Philippine troops accidentally killed 11 of their comrades as they battled Islamist militants, the latest in a series of incidents illustrating how the military is struggling to contain the threat of rebel groups.
Soldiers are fighting street by street in the southern city of Marawi with the Muslim-extremist Maute group, which raised the black Islamic State flag there more than a week ago after authorities attempted and failed to
arrest the leader of an allied faction
The friendly fire incident announced Thursday, in which an airstrike Wednesday used unguided ordnance after the military ran short of guided missiles, came as the government said eight of the militants killed in fighting there were citizens of Saudi Arabia, Yemen and other foreign countries. That announcement bolstered fears that the complexion of the
Philippines' militant uprising was becoming increasingly international
, as Islamic State, also known as ISIS, loses territory in Iraq and Syria.
The threat is all the more severe given the longstanding
failure of the Philippine military
to eradicate the many extremist groups that recruit from the poor, marginalized Muslim communities in the jungles of the southern island of Mindanao. The region, which includes Marawi, has spawned and supported myriad insurgencies dating back to at least the 1970s. Successive governments have promised to bring peace to Mindanao, but none have.
Security experts fear that disparate extremists are coalescing in Mindanao under the Islamic State banner, establishing themselves in a country with a weak rule of law, thriving illegal arms trade and ready supply of brutal criminal factions.
"It's not just Mindanao per se that is threatened," said Kumar Ramakrishna, a security expert at the S. Rajaratnam School of International Studies in Singapore. The rest of Southeast Asia "could well be targeted for both recruitment and attacks against Western and allied interests."
The Philippine military has received training and advice from foreign powers such as the U.S. and Australia, but is ill-equipped to deal with such a complex threat, analysts say.
Wednesday's deadly mishap increases by about half the government's casualties in the battle for Marawi, now at least 31. The incident also undermines the military's reassurances to civilians, told for more than a week that they are safe from its "precision" airstrikes and mortar fire.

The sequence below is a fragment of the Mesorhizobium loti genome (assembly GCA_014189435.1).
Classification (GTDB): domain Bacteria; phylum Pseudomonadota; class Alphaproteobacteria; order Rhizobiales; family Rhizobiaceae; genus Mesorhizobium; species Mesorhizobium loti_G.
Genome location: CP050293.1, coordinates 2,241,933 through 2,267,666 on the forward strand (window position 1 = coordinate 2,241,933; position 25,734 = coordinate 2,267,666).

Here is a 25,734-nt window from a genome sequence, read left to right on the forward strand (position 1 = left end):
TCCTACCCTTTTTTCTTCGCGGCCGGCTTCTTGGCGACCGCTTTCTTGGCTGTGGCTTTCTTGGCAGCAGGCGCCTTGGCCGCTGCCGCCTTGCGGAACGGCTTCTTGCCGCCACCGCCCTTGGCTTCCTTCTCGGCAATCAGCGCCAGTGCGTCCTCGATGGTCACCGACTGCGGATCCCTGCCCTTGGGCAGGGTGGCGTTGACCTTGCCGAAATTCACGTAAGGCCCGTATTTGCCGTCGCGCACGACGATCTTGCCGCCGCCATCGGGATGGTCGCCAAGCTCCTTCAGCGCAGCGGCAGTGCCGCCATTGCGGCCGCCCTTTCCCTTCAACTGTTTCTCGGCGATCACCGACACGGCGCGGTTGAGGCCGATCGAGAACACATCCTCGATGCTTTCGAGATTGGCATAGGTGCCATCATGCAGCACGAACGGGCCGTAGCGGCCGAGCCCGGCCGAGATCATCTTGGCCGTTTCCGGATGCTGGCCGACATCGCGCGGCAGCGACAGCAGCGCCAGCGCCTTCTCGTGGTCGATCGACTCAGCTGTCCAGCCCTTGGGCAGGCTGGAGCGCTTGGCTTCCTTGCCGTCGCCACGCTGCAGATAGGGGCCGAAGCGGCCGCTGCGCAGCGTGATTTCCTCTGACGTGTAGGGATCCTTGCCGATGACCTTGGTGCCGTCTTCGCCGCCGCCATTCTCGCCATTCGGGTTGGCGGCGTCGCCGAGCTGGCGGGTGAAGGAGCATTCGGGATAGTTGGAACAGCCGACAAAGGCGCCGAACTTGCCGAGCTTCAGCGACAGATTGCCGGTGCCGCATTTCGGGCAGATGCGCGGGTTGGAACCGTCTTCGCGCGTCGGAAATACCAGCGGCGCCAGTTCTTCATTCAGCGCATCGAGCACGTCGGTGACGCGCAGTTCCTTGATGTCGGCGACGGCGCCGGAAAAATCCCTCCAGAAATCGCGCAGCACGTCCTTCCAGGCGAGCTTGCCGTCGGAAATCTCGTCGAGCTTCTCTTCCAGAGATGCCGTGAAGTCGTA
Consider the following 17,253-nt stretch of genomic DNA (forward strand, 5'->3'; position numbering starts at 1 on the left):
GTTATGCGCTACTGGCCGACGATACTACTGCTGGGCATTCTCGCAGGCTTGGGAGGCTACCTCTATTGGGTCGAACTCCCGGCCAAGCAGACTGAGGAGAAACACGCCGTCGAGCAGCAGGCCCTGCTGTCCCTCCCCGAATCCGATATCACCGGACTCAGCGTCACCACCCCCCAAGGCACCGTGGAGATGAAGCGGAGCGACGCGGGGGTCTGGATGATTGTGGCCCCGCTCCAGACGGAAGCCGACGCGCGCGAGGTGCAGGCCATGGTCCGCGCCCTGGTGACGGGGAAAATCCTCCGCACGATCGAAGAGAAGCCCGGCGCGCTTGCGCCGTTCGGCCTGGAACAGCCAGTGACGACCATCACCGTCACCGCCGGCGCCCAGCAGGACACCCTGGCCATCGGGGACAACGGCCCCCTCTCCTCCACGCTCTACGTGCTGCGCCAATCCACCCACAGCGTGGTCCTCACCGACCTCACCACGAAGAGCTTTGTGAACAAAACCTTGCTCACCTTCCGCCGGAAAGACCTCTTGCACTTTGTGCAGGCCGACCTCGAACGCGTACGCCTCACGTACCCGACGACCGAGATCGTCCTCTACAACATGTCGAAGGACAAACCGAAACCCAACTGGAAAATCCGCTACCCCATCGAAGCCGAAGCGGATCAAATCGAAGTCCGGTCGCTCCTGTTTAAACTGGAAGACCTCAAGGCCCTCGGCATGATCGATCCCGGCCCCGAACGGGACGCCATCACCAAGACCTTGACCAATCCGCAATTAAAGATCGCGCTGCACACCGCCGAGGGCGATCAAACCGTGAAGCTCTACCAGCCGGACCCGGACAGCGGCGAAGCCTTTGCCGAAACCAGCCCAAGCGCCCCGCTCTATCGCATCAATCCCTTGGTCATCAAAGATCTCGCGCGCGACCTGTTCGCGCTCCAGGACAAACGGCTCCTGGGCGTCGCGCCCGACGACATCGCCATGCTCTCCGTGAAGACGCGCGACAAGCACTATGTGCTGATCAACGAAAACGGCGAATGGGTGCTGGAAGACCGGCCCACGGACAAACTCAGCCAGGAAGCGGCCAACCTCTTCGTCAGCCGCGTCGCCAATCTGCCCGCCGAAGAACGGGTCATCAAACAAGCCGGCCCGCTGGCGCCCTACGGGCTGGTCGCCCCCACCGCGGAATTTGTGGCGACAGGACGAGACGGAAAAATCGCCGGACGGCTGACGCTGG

The aircraft in the case, officials said, was a propeller-driven Marchetti S-260, a training and light-attack plane also made for civilian use.
"While we mourn the loss of our valued men, we will attend to their bereaved families and provide comfort and solace to them during this trying time," the armed forces said in a statement.
Many of the extremist fighters involved in clashes with the military, meanwhile, live to fight on. Of the estimated 500 fighters officials say occupied Marawi more than a week ago, many are thought to have slipped away, past military checkpoints. It is not clear whether Isnilon Hapilon, the militant leader whose attempted arrest triggered the battle, has also escaped. Officials believe he may still be in Marawi.
The Philippines armed forces didn't reply to a request for comment on its capacity to defeat the militants. In a statement Thursday, the military said it "will take down every Maute-ISIS member that continue to desecrate the Islamic City and thwart the security forces from restoring peace and order in this part of Mindanao."
While the threat from extremist groups like the Maute is growing, no evidence exists that they and other groups pledging their allegiance to Islamic State have received direct instructions from Islamic State leaders in the Middle East. Experts say the link is instead aimed at attracting new followers.
Southeast Asia, home to about 40% of the world's Muslims, is at particular risk of further radicalization. That is especially true in places like Mindanao's Muslim areas, where entrenched poverty and poor education alienate citizens from the Philippines' Roman Catholic majority. The Philippines lacks any structured extremist rehabilitation program, shown to be effective in countries such as Indonesia and Singapore.
Fears are gathering that the militants in Mindanao will declare a caliphate if the government doesn't defeat them, a symbolic move that could attract them attention and followers even though they lack the numbers to permanently hold a meaningful area.
Philippines President Rodrigo Duterte, who was for two decades the mayor of Mindanao's largest city, Davao, raised hopes that he would build bridges to the region's older and more peace-inclined militant groups when he came to power last year. But he has made little progress. This week, he dismissed any negotiations with the extremists on Marawi, adding that he was determined to keep Islamic State out of the country.
The president "may have been overconfident in believing that his experience in dealing with communist rebels in Davao City over the years would translate into success at the national level," said Marc Singer, director of business intelligence at risk-assessment firm